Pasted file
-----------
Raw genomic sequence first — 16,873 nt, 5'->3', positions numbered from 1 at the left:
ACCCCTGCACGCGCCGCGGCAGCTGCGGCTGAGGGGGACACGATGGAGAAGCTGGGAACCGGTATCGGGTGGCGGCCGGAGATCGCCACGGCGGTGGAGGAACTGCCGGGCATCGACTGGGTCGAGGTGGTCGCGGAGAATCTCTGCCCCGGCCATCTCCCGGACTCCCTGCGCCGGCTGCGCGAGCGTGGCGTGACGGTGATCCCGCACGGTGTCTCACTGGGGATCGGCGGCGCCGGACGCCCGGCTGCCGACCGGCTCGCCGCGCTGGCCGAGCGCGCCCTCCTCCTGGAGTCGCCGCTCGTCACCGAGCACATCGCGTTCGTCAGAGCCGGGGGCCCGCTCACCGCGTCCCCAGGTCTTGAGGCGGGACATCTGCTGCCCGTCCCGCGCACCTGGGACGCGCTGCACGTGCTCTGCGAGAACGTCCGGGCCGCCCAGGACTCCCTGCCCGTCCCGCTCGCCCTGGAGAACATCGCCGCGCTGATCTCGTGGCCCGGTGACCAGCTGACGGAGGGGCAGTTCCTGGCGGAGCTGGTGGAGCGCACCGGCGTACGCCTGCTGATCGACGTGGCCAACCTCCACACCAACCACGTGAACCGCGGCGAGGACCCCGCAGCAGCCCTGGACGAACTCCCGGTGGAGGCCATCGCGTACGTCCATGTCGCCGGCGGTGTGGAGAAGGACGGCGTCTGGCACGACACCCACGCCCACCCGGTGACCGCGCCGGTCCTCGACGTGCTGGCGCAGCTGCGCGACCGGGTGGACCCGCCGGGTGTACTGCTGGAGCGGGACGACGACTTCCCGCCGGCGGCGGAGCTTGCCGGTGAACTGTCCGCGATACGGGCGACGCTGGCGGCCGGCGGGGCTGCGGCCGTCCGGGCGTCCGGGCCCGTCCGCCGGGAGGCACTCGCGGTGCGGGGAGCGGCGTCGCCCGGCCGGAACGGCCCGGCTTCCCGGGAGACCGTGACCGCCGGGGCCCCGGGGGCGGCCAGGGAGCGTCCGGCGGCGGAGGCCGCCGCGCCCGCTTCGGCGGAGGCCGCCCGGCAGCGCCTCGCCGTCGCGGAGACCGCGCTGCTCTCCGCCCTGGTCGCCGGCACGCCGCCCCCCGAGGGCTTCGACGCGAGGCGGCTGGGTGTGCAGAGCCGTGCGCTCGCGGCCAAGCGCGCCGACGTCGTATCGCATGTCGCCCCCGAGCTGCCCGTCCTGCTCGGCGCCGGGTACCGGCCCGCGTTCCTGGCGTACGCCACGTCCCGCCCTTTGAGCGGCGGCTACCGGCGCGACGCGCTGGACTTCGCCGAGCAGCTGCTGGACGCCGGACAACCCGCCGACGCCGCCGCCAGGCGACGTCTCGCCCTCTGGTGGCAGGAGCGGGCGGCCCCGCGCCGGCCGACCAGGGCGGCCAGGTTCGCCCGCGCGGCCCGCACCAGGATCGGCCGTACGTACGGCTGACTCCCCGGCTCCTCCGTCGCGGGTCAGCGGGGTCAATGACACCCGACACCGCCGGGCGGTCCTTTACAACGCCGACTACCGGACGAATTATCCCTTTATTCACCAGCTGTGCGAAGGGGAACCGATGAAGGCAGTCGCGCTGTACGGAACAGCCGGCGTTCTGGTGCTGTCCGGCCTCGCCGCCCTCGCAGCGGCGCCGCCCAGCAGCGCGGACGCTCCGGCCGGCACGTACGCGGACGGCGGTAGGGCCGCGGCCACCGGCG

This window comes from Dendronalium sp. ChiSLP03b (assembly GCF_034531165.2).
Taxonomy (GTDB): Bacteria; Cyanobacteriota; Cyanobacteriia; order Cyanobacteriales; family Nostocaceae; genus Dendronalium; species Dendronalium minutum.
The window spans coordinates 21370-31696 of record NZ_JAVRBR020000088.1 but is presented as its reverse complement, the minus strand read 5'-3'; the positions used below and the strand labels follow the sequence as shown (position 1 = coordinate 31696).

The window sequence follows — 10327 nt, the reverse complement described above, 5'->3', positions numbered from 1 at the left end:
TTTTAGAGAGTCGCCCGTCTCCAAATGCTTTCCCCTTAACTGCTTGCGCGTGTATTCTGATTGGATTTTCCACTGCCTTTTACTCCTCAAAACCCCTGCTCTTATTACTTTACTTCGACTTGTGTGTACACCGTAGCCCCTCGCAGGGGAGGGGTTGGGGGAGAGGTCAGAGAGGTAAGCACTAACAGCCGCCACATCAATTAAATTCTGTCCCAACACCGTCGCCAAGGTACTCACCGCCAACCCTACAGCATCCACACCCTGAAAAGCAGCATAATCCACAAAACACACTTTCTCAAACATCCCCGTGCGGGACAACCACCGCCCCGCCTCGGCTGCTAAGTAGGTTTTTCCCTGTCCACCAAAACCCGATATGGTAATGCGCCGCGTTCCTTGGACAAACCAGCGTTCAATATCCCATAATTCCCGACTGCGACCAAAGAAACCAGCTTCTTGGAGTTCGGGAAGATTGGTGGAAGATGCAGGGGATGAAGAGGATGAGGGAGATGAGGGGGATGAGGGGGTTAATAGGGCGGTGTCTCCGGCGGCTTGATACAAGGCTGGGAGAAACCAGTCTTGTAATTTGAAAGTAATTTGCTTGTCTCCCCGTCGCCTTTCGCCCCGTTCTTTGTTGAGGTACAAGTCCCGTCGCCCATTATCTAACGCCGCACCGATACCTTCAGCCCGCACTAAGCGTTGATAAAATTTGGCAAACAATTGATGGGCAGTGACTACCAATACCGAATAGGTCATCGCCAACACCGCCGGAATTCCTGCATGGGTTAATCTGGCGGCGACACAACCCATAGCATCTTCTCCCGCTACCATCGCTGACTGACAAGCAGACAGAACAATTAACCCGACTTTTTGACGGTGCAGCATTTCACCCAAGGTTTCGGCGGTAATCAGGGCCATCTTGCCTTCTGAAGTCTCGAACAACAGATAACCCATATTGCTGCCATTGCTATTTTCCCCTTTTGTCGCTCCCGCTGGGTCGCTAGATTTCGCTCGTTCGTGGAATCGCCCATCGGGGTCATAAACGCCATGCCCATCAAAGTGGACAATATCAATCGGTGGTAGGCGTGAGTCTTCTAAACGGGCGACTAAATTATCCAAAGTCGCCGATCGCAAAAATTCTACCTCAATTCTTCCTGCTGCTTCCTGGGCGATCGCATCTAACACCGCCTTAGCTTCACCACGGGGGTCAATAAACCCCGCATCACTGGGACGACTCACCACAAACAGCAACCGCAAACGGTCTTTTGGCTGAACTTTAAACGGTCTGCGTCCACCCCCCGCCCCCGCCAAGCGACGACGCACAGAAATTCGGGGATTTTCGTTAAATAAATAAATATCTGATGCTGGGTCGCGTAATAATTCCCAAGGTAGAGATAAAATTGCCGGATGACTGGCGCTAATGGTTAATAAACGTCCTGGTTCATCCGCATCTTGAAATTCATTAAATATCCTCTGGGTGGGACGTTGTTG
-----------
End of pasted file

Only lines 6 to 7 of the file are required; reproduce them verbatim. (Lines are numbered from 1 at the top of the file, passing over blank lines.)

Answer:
The window sequence follows — 10327 nt, the reverse complement described above, 5'->3', positions numbered from 1 at the left end:
TTTTAGAGAGTCGCCCGTCTCCAAATGCTTTCCCCTTAACTGCTTGCGCGTGTATTCTGATTGGATTTTCCACTGCCTTTTACTCCTCAAAACCCCTGCTCTTATTACTTTACTTCGACTTGTGTGTACACCGTAGCCCCTCGCAGGGGAGGGGTTGGGGGAGAGGTCAGAGAGGTAAGCACTAACAGCCGCCACATCAATTAAATTCTGTCCCAACACCGTCGCCAAGGTACTCACCGCCAACCCTACAGCATCCACACCCTGAAAAGCAGCATAATCCACAAAACACACTTTCTCAAACATCCCCGTGCGGGACAACCACCGCCCCGCCTCGGCTGCTAAGTAGGTTTTTCCCTGTCCACCAAAACCCGATATGGTAATGCGCCGCGTTCCTTGGACAAACCAGCGTTCAATATCCCATAATTCCCGACTGCGACCAAAGAAACCAGCTTCTTGGAGTTCGGGAAGATTGGTGGAAGATGCAGGGGATGAAGAGGATGAGGGAGATGAGGGGGATGAGGGGGTTAATAGGGCGGTGTCTCCGGCGGCTTGATACAAGGCTGGGAGAAACCAGTCTTGTAATTTGAAAGTAATTTGCTTGTCTCCCCGTCGCCTTTCGCCCCGTTCTTTGTTGAGGTACAAGTCCCGTCGCCCATTATCTAACGCCGCACCGATACCTTCAGCCCGCACTAAGCGTTGATAAAATTTGGCAAACAATTGATGGGCAGTGACTACCAATACCGAATAGGTCATCGCCAACACCGCCGGAATTCCTGCATGGGTTAATCTGGCGGCGACACAACCCATAGCATCTTCTCCCGCTACCATCGCTGACTGACAAGCAGACAGAACAATTAACCCGACTTTTTGACGGTGCAGCATTTCACCCAAGGTTTCGGCGGTAATCAGGGCCATCTTGCCTTCTGAAGTCTCGAACAACAGATAACCCATATTGCTGCCATTGCTATTTTCCCCTTTTGTCGCTCCCGCTGGGTCGCTAGATTTCGCTCGTTCGTGGAATCGCCCATCGGGGTCATAAACGCCATGCCCATCAAAGTGGACAATATCAATCGGTGGTAGGCGTGAGTCTTCTAAACGGGCGACTAAATTATCCAAAGTCGCCGATCGCAAAAATTCTACCTCAATTCTTCCTGCTGCTTCCTGGGCGATCGCATCTAACACCGCCTTAGCTTCACCACGGGGGTCAATAAACCCCGCATCACTGGGACGACTCACCACAAACAGCAACCGCAAACGGTCTTTTGGCTGAACTTTAAACGGTCTGCGTCCACCCCCCGCCCCCGCCAAGCGACGACGCACAGAAATTCGGGGATTTTCGTTAAATAAATAAATATCTGATGCTGGGTCGCGTAATAATTCCCAAGGTAGAGATAAAATTGCCGGATGACTGGCGCTAATGGTTAATAAACGTCCTGGTTCATCCGCATCTTGAAATTCATTAAATATCCTCTGGGTGGGACGTTGTTG